From: lrudolph@panix.com (Lee Rudolph)
Subject: Re: What is topology
Date: 22 May 1999 06:16:56 -0400
Newsgroups: sci.math
Keywords: What is knot theory
>> => The standard definition of topology is as the study of properties that
>> => are preserved by homeomorphisms.
>>
>> So much for Knot Theory.
>>
>
>Well, you could take the point of view that in knot theory we're
>studying the homeomorphism type of the complement of the knot, rather
>than the homotopy type of the knot.
You could take either point of view, yes. Neither would address
what I imagine to be Gerry's concerns, and neither is actually
taken by any practitioner of my acquaintance. (1) It's only
comparatively recently that it's been proved that (interpreting
"knot" to mean "simple closed curve in 3-space") "the homeomorphism
type of the complement of the knot" determines the knot (up to...hey,
it's your example, *you* tell *us*); and of course it's easily seen
to be false that "the homeomorphism type of the complement" of (for
example) a pair of disjoint simple closed curves in 3-space determines
that two-component link up to anything very useful at all. (And most
practicioners do include the study of links in "Knot Theory".)
(2) It's unclear what you mean by "the homotopy type of the knot";
if you mean the homotopy type of the complement of the knot, then
that this need not determine the knot has been known for a long
time (e.g., the granny knot and the square knot have complements
of the same homotopy type). If you mean something else, I don't
know what it might be but I bet it also doesn't determine the knot.
>But, I agree, definitions like this
>can't be regarded as set in stone, they are always provisional and may
>have to change as the subject grows.
Bring back _Analysis Situs_! Biding that, "What is topology? it's
what topologists do."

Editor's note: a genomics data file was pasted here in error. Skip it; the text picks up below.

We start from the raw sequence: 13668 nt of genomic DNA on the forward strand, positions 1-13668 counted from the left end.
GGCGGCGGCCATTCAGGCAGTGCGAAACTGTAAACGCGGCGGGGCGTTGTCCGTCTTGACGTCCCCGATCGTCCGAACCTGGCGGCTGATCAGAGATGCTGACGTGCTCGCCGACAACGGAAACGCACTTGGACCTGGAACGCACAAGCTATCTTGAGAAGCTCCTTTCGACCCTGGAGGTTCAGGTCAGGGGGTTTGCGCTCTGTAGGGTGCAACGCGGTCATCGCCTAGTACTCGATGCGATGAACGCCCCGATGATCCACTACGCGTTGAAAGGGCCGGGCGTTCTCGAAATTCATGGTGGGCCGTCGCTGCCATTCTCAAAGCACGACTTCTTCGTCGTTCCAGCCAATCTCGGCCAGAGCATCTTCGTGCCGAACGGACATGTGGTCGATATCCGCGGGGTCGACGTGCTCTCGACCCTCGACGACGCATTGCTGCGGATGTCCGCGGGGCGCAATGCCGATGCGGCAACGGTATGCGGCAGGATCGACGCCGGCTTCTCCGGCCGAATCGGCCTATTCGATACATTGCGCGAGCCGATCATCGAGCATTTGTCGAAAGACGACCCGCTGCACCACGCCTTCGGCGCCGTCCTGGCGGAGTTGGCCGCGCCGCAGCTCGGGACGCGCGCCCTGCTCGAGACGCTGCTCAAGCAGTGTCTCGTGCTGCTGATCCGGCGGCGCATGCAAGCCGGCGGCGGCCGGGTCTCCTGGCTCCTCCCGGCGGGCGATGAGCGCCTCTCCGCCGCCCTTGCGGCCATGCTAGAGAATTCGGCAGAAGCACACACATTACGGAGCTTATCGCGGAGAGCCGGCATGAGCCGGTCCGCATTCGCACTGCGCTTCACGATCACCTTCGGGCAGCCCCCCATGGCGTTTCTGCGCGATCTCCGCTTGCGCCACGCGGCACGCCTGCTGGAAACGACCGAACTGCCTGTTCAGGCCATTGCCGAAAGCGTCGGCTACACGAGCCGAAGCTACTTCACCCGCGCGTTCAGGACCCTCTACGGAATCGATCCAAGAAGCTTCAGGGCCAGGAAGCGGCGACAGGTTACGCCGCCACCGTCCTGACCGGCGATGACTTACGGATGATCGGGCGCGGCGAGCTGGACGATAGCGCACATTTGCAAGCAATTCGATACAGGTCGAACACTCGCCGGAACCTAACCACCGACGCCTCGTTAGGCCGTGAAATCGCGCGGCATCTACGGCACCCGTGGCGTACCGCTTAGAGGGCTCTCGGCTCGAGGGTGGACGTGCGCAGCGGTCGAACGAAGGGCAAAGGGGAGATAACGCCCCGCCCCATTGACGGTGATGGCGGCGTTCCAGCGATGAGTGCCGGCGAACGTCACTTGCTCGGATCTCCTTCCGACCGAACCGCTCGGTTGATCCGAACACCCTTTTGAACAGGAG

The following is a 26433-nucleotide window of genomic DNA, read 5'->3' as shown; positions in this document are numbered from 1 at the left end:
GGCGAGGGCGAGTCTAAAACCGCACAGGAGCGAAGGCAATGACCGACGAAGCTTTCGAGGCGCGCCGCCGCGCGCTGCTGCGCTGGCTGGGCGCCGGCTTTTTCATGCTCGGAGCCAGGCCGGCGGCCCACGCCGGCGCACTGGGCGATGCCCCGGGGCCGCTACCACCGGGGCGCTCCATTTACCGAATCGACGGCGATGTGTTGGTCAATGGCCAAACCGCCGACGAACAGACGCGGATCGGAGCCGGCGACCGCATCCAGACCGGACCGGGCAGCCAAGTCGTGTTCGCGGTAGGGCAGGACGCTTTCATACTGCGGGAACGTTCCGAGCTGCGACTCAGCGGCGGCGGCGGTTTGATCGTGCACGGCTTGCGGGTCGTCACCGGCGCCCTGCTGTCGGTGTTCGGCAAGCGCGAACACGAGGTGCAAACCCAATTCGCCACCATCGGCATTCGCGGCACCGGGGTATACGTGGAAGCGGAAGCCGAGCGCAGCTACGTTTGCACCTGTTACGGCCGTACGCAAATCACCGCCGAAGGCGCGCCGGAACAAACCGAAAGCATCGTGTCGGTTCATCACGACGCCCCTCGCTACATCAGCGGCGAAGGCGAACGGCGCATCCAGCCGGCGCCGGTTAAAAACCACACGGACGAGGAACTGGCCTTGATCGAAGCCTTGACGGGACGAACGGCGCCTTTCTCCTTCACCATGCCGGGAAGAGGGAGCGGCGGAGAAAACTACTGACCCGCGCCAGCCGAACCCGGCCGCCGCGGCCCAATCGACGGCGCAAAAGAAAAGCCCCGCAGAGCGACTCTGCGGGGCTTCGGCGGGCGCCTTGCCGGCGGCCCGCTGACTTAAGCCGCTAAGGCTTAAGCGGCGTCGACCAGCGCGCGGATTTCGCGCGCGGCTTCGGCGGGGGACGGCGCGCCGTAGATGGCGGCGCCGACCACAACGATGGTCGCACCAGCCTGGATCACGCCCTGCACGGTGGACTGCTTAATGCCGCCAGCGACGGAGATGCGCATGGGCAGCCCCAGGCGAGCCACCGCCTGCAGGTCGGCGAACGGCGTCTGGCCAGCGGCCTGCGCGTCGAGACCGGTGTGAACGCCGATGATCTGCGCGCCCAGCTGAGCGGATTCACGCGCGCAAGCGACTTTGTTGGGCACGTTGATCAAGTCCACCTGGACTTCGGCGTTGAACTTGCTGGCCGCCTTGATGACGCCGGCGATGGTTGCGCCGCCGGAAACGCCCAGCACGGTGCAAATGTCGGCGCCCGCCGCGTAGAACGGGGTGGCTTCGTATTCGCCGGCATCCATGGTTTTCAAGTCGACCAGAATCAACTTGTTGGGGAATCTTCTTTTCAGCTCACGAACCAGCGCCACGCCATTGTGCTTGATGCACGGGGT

Lee Rudolph
==============================================================================
From: lrudolph@panix.com (Lee Rudolph)
Subject: Re: What is topology
Date: 24 May 1999 21:23:37 -0400
Newsgroups: sci.math
Nick Halloway writes:
>In article <7iarsb$hn2$1@gannett.math.niu.edu> rusin@vesuvius.math.niu.edu
>writes:
>
>>Arguably knot theory is precisely the study of topological pairs (X,Y)
>>with Y a subspace of X. Depending on your tolerance for generalization,
>>(X,Y) might be limited to pairs with X and Y spheres, or spheres of
>>dimensions 3 and 1 respectively.
>
>I thought knot theory is about embeddings of subspaces of codimension 2.
That (to use Dave's phrase) depends on your tolerance for generalization,
and (to deviate from his choice of the adverb "precisely") your choice
of categories. In differential topology, you might well want to study
pairs (X,Y) of differentiable manifolds, where Y is smoothly embedded
in X, and your equivalence relation is (maybe) diffeomorphism of pairs.
In that context, Haefliger showed (over 30 years ago) that the 3-sphere
can be knotted in the 6-sphere. On the other hand, his examples unknot
again if you forget the differentiable structure and consider them merely
as pairs of piecewise-linear manifolds; and indeed, in the PL category
codimension 2 is the only codimension where spheres knot in spheres
(starting with 1-spheres in 3-spheres)--but that's not (or didn't used
to be...as Robert Gunning said, when asked "isn't that deep?", "it was,
but mathematics rises to the surface with time") obvious, it's a theorem.
On the other hand, in the topological category, even if we only consider
manifold pairs, it's arguable that knotting already happens in codimension
1 (in dimension 3 and up): would you say that an Alexander horned 2-sphere
in 3-space is knotted, or not?
Lee Rudolph